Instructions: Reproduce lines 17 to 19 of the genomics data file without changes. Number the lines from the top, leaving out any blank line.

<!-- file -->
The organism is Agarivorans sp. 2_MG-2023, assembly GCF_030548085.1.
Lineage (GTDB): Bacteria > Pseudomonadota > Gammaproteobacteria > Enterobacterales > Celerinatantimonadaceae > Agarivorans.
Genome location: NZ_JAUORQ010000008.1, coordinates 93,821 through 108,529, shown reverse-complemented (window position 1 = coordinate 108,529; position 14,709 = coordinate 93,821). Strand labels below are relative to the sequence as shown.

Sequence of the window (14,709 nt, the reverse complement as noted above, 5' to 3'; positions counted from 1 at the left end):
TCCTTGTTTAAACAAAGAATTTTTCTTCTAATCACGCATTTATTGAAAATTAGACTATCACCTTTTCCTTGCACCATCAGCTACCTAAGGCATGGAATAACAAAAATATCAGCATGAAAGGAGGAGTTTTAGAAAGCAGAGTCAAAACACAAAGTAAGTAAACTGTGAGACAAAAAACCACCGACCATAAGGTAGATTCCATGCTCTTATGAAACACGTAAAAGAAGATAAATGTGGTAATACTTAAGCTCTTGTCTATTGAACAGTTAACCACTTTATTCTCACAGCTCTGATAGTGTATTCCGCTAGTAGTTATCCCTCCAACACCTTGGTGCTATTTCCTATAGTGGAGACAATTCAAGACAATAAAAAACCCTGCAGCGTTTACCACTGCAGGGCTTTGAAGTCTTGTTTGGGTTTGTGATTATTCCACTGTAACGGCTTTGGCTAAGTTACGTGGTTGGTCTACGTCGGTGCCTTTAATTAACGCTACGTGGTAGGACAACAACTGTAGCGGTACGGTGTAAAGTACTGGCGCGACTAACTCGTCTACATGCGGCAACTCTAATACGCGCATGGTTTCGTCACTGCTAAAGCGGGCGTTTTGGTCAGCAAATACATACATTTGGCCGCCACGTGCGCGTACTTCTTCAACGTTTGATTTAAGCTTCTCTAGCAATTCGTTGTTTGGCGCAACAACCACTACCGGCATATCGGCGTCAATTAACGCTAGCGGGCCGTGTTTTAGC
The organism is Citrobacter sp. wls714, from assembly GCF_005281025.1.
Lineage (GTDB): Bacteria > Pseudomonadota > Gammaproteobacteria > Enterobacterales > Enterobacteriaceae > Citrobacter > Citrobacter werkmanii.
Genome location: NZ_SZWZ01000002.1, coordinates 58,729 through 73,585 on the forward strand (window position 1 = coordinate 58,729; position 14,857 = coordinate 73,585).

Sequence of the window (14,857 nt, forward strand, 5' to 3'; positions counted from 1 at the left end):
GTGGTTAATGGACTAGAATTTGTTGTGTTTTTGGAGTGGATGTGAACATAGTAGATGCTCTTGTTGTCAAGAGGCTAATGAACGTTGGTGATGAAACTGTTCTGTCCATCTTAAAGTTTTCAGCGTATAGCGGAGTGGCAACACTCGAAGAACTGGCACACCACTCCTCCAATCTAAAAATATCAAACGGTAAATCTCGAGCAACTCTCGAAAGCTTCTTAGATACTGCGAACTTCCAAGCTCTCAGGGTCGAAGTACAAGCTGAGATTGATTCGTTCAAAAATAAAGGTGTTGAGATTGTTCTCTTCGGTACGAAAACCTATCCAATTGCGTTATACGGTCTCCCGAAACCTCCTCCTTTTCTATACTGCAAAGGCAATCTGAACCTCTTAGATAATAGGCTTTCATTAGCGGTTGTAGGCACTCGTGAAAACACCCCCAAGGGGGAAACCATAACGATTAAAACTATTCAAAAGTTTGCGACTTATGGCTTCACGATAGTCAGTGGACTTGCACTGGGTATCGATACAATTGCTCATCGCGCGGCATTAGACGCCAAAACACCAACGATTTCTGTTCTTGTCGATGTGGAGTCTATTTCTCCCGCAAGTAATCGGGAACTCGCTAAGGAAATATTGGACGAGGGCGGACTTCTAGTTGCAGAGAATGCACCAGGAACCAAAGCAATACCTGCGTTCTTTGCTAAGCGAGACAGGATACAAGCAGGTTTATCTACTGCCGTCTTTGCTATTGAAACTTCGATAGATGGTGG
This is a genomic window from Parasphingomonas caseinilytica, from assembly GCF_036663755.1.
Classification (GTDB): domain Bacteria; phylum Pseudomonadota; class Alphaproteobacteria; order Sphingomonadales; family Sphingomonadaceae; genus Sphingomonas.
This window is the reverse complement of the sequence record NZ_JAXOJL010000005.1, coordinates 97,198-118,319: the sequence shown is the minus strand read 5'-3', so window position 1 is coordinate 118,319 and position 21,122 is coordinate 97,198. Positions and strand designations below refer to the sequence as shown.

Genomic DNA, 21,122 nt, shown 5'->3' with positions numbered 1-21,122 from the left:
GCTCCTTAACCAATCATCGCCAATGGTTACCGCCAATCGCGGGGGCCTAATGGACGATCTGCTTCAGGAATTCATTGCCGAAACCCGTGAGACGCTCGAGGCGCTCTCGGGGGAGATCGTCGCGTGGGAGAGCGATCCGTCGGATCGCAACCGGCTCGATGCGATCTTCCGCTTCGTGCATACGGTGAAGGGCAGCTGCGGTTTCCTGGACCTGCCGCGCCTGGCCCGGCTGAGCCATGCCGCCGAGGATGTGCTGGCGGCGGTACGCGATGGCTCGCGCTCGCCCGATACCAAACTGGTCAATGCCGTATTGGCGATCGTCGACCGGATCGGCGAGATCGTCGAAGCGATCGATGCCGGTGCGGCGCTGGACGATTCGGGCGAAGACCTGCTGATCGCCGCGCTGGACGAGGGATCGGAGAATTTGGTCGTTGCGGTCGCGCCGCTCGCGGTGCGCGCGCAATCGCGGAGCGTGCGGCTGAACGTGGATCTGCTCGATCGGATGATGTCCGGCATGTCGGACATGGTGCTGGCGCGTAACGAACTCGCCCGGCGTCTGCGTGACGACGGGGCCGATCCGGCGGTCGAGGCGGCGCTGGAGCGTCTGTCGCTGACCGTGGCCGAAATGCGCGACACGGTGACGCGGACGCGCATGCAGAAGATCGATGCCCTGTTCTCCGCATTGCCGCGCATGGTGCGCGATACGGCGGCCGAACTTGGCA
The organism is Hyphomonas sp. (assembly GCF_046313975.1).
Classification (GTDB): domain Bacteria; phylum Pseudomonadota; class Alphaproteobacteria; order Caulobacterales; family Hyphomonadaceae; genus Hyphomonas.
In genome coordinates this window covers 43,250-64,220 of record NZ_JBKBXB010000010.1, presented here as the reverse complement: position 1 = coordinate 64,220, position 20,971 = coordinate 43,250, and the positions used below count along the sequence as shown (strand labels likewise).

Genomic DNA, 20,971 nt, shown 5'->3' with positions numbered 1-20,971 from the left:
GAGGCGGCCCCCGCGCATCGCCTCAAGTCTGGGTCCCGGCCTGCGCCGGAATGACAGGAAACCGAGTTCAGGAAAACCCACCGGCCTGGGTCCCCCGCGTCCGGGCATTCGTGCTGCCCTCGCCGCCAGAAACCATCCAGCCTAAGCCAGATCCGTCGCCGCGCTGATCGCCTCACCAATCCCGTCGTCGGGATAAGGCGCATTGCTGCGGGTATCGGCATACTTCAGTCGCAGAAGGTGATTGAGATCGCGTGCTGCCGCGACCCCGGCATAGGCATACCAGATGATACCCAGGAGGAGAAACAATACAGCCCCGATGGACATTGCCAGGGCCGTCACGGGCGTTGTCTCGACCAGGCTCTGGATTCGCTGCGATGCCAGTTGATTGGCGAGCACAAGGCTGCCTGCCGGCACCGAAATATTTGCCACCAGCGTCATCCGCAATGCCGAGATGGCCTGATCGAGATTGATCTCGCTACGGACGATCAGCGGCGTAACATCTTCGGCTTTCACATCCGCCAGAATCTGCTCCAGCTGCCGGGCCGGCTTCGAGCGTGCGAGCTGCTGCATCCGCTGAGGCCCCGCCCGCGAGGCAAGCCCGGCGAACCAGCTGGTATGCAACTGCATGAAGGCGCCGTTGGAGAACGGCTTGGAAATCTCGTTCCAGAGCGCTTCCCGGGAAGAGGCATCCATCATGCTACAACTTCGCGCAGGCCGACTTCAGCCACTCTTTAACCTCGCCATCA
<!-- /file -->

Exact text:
Classification (GTDB): domain Bacteria; phylum Pseudomonadota; class Alphaproteobacteria; order Caulobacterales; family Hyphomonadaceae; genus Hyphomonas.
In genome coordinates this window covers 43,250-64,220 of record NZ_JBKBXB010000010.1, presented here as the reverse complement: position 1 = coordinate 64,220, position 20,971 = coordinate 43,250, and the positions used below count along the sequence as shown (strand labels likewise).

Genomic DNA, 20,971 nt, shown 5'->3' with positions numbered 1-20,971 from the left: